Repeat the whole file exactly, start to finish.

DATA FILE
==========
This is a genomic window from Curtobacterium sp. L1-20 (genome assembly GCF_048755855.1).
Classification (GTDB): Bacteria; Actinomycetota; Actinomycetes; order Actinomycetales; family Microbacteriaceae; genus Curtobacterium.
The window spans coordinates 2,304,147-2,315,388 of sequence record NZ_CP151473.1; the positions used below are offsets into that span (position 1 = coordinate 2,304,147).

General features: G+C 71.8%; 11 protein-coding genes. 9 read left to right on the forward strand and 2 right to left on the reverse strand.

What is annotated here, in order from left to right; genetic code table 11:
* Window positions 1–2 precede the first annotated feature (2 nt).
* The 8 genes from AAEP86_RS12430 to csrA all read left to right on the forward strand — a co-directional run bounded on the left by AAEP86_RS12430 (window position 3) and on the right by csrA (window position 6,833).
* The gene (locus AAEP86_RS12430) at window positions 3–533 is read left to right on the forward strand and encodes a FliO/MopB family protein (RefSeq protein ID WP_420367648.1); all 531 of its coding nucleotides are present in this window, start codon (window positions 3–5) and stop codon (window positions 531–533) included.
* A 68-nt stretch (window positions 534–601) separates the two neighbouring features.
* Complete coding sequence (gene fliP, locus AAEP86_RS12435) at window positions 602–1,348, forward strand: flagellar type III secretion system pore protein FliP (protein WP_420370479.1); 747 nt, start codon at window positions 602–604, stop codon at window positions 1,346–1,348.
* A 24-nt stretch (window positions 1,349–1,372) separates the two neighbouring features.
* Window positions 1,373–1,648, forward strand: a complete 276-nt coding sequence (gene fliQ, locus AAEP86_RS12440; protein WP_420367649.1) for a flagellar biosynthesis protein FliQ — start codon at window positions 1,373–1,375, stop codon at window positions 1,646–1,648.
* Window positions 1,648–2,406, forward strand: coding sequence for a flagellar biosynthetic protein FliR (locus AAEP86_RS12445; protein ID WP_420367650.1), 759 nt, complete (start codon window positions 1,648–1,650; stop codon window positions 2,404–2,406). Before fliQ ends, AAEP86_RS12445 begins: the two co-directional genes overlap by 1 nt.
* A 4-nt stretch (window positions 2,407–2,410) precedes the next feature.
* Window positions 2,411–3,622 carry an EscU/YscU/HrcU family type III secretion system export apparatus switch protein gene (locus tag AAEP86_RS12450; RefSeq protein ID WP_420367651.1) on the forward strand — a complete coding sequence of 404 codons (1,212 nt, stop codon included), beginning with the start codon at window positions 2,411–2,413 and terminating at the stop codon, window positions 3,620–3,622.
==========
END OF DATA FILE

This is a genomic window from Curtobacterium sp. L1-20 (genome assembly GCF_048755855.1).
Classification (GTDB): Bacteria; Actinomycetota; Actinomycetes; order Actinomycetales; family Microbacteriaceae; genus Curtobacterium.
The window spans coordinates 2,304,147-2,315,388 of sequence record NZ_CP151473.1; the positions used below are offsets into that span (position 1 = coordinate 2,304,147).

General features: G+C 71.8%; 11 protein-coding genes. 9 read left to right on the forward strand and 2 right to left on the reverse strand.

What is annotated here, in order from left to right; genetic code table 11:
* Window positions 1–2 precede the first annotated feature (2 nt).
* The 8 genes from AAEP86_RS12430 to csrA all read left to right on the forward strand — a co-directional run bounded on the left by AAEP86_RS12430 (window position 3) and on the right by csrA (window position 6,833).
* The gene (locus AAEP86_RS12430) at window positions 3–533 is read left to right on the forward strand and encodes a FliO/MopB family protein (RefSeq protein ID WP_420367648.1); all 531 of its coding nucleotides are present in this window, start codon (window positions 3–5) and stop codon (window positions 531–533) included.
* A 68-nt stretch (window positions 534–601) separates the two neighbouring features.
* Complete coding sequence (gene fliP, locus AAEP86_RS12435) at window positions 602–1,348, forward strand: flagellar type III secretion system pore protein FliP (protein WP_420370479.1); 747 nt, start codon at window positions 602–604, stop codon at window positions 1,346–1,348.
* A 24-nt stretch (window positions 1,349–1,372) separates the two neighbouring features.
* Window positions 1,373–1,648, forward strand: a complete 276-nt coding sequence (gene fliQ, locus AAEP86_RS12440; protein WP_420367649.1) for a flagellar biosynthesis protein FliQ — start codon at window positions 1,373–1,375, stop codon at window positions 1,646–1,648.
* Window positions 1,648–2,406, forward strand: coding sequence for a flagellar biosynthetic protein FliR (locus AAEP86_RS12445; protein ID WP_420367650.1), 759 nt, complete (start codon window positions 1,648–1,650; stop codon window positions 2,404–2,406). Before fliQ ends, AAEP86_RS12445 begins: the two co-directional genes overlap by 1 nt.
* A 4-nt stretch (window positions 2,407–2,410) precedes the next feature.
* Window positions 2,411–3,622 carry an EscU/YscU/HrcU family type III secretion system export apparatus switch protein gene (locus tag AAEP86_RS12450; RefSeq protein ID WP_420367651.1) on the forward strand — a complete coding sequence of 404 codons (1,212 nt, stop codon included), beginning with the start codon at window positions 2,411–2,413 and terminating at the stop codon, window positions 3,620–3,622.